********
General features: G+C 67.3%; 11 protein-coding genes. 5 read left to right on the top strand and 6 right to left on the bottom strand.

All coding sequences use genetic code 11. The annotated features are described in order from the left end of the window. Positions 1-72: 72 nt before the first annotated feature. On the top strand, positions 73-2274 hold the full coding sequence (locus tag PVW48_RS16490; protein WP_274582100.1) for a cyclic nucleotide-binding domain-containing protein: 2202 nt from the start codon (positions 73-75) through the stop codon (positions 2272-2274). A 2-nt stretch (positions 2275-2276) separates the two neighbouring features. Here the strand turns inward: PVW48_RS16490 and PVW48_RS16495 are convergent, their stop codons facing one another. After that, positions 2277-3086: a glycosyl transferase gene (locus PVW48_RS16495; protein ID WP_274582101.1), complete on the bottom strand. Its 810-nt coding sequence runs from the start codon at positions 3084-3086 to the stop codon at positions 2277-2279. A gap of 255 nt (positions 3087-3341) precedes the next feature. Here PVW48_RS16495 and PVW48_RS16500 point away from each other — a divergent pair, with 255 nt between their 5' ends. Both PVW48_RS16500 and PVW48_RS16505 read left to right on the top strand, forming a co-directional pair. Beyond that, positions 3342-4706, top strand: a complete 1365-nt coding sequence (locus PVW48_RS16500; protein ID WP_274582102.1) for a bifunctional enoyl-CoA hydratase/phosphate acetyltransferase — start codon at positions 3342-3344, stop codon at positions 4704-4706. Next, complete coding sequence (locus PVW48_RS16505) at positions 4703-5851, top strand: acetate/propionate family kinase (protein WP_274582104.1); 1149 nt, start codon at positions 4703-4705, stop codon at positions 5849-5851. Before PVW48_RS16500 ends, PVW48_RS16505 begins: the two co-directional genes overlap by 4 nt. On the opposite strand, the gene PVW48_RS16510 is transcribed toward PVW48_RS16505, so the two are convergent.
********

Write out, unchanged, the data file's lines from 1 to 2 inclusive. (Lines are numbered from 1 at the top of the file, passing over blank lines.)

General features: G+C 67.3%; 11 protein-coding genes. 5 read left to right on the top strand and 6 right to left on the bottom strand.

All coding sequences use genetic code 11. The annotated features are described in order from the left end of the window. Positions 1-72: 72 nt before the first annotated feature. On the top strand, positions 73-2274 hold the full coding sequence (locus tag PVW48_RS16490; protein WP_274582100.1) for a cyclic nucleotide-binding domain-containing protein: 2202 nt from the start codon (positions 73-75) through the stop codon (positions 2272-2274). A 2-nt stretch (positions 2275-2276) separates the two neighbouring features. Here the strand turns inward: PVW48_RS16490 and PVW48_RS16495 are convergent, their stop codons facing one another. After that, positions 2277-3086: a glycosyl transferase gene (locus PVW48_RS16495; protein ID WP_274582101.1), complete on the bottom strand. Its 810-nt coding sequence runs from the start codon at positions 3084-3086 to the stop codon at positions 2277-2279. A gap of 255 nt (positions 3087-3341) precedes the next feature. Here PVW48_RS16495 and PVW48_RS16500 point away from each other — a divergent pair, with 255 nt between their 5' ends. Both PVW48_RS16500 and PVW48_RS16505 read left to right on the top strand, forming a co-directional pair. Beyond that, positions 3342-4706, top strand: a complete 1365-nt coding sequence (locus PVW48_RS16500; protein ID WP_274582102.1) for a bifunctional enoyl-CoA hydratase/phosphate acetyltransferase — start codon at positions 3342-3344, stop codon at positions 4704-4706. Next, complete coding sequence (locus PVW48_RS16505) at positions 4703-5851, top strand: acetate/propionate family kinase (protein WP_274582104.1); 1149 nt, start codon at positions 4703-4705, stop codon at positions 5849-5851. Before PVW48_RS16500 ends, PVW48_RS16505 begins: the two co-directional genes overlap by 4 nt. On the opposite strand, the gene PVW48_RS16510 is transcribed toward PVW48_RS16505, so the two are convergent.